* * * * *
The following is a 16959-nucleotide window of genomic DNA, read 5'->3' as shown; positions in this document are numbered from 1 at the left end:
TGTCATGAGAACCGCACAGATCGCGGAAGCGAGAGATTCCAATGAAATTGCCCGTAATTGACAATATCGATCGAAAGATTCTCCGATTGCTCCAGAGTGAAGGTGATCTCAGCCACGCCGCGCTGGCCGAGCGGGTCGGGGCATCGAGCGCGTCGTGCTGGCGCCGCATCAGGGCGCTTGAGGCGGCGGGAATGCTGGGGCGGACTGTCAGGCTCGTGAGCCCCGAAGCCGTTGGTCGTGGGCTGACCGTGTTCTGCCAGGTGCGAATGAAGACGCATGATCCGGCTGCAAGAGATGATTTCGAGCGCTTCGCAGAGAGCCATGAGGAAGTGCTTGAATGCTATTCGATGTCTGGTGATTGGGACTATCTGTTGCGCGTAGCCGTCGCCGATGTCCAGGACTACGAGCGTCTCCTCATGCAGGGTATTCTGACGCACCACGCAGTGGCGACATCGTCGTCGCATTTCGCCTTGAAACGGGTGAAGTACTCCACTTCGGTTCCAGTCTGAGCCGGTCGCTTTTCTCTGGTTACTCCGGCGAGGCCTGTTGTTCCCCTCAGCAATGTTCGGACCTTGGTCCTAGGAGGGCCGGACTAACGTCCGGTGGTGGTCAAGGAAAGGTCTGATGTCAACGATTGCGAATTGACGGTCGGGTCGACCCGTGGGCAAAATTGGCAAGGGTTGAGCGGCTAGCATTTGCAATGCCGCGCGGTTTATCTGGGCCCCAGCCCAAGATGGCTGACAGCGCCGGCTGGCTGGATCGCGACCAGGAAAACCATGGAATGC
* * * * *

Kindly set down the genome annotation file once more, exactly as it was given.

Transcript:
The following is a 16959-nucleotide window of genomic DNA, read 5'->3' as shown; positions in this document are numbered from 1 at the left end:
TGTCATGAGAACCGCACAGATCGCGGAAGCGAGAGATTCCAATGAAATTGCCCGTAATTGACAATATCGATCGAAAGATTCTCCGATTGCTCCAGAGTGAAGGTGATCTCAGCCACGCCGCGCTGGCCGAGCGGGTCGGGGCATCGAGCGCGTCGTGCTGGCGCCGCATCAGGGCGCTTGAGGCGGCGGGAATGCTGGGGCGGACTGTCAGGCTCGTGAGCCCCGAAGCCGTTGGTCGTGGGCTGACCGTGTTCTGCCAGGTGCGAATGAAGACGCATGATCCGGCTGCAAGAGATGATTTCGAGCGCTTCGCAGAGAGCCATGAGGAAGTGCTTGAATGCTATTCGATGTCTGGTGATTGGGACTATCTGTTGCGCGTAGCCGTCGCCGATGTCCAGGACTACGAGCGTCTCCTCATGCAGGGTATTCTGACGCACCACGCAGTGGCGACATCGTCGTCGCATTTCGCCTTGAAACGGGTGAAGTACTCCACTTCGGTTCCAGTCTGAGCCGGTCGCTTTTCTCTGGTTACTCCGGCGAGGCCTGTTGTTCCCCTCAGCAATGTTCGGACCTTGGTCCTAGGAGGGCCGGACTAACGTCCGGTGGTGGTCAAGGAAAGGTCTGATGTCAACGATTGCGAATTGACGGTCGGGTCGACCCGTGGGCAAAATTGGCAAGGGTTGAGCGGCTAGCATTTGCAATGCCGCGCGGTTTATCTGGGCCCCAGCCCAAGATGGCTGACAGCGCCGGCTGGCTGGATCGCGACCAGGAAAACCATGGAATGC